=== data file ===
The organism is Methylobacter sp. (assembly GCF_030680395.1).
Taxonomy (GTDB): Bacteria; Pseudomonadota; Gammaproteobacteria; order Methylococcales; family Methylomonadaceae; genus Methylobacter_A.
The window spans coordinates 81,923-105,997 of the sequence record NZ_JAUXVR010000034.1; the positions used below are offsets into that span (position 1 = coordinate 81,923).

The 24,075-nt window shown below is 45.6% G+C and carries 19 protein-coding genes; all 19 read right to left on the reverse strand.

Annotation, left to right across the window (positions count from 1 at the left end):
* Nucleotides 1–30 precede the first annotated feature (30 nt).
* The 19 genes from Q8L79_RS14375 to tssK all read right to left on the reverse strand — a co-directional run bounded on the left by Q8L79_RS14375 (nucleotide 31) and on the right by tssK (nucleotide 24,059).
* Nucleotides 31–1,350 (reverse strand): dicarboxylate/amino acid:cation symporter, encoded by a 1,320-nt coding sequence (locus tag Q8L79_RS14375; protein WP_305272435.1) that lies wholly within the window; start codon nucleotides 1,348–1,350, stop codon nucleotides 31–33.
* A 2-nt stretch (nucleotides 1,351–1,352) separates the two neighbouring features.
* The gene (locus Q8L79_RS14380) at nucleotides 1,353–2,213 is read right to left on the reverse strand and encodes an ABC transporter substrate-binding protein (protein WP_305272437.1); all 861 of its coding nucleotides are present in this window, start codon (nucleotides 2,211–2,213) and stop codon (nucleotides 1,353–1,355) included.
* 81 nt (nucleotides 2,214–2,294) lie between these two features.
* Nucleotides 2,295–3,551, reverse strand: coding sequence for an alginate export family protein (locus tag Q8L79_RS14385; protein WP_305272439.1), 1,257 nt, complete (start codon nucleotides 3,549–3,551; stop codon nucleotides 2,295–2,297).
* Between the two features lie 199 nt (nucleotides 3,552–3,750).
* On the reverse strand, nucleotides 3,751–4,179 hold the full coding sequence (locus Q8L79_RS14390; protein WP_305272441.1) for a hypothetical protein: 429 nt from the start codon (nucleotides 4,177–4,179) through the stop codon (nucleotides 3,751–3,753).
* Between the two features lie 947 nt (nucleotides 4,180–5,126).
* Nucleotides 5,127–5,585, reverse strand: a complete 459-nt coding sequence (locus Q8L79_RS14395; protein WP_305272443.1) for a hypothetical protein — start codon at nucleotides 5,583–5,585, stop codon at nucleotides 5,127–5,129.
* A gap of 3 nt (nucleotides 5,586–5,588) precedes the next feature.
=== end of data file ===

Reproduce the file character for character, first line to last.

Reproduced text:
The organism is Methylobacter sp. (assembly GCF_030680395.1).
Taxonomy (GTDB): Bacteria; Pseudomonadota; Gammaproteobacteria; order Methylococcales; family Methylomonadaceae; genus Methylobacter_A.
The window spans coordinates 81,923-105,997 of the sequence record NZ_JAUXVR010000034.1; the positions used below are offsets into that span (position 1 = coordinate 81,923).

The 24,075-nt window shown below is 45.6% G+C and carries 19 protein-coding genes; all 19 read right to left on the reverse strand.

Annotation, left to right across the window (positions count from 1 at the left end):
* Nucleotides 1–30 precede the first annotated feature (30 nt).
* The 19 genes from Q8L79_RS14375 to tssK all read right to left on the reverse strand — a co-directional run bounded on the left by Q8L79_RS14375 (nucleotide 31) and on the right by tssK (nucleotide 24,059).
* Nucleotides 31–1,350 (reverse strand): dicarboxylate/amino acid:cation symporter, encoded by a 1,320-nt coding sequence (locus tag Q8L79_RS14375; protein WP_305272435.1) that lies wholly within the window; start codon nucleotides 1,348–1,350, stop codon nucleotides 31–33.
* A 2-nt stretch (nucleotides 1,351–1,352) separates the two neighbouring features.
* The gene (locus Q8L79_RS14380) at nucleotides 1,353–2,213 is read right to left on the reverse strand and encodes an ABC transporter substrate-binding protein (protein WP_305272437.1); all 861 of its coding nucleotides are present in this window, start codon (nucleotides 2,211–2,213) and stop codon (nucleotides 1,353–1,355) included.
* 81 nt (nucleotides 2,214–2,294) lie between these two features.
* Nucleotides 2,295–3,551, reverse strand: coding sequence for an alginate export family protein (locus tag Q8L79_RS14385; protein WP_305272439.1), 1,257 nt, complete (start codon nucleotides 3,549–3,551; stop codon nucleotides 2,295–2,297).
* Between the two features lie 199 nt (nucleotides 3,552–3,750).
* On the reverse strand, nucleotides 3,751–4,179 hold the full coding sequence (locus Q8L79_RS14390; protein WP_305272441.1) for a hypothetical protein: 429 nt from the start codon (nucleotides 4,177–4,179) through the stop codon (nucleotides 3,751–3,753).
* Between the two features lie 947 nt (nucleotides 4,180–5,126).
* Nucleotides 5,127–5,585, reverse strand: a complete 459-nt coding sequence (locus Q8L79_RS14395; protein WP_305272443.1) for a hypothetical protein — start codon at nucleotides 5,583–5,585, stop codon at nucleotides 5,127–5,129.
* A gap of 3 nt (nucleotides 5,586–5,588) precedes the next feature.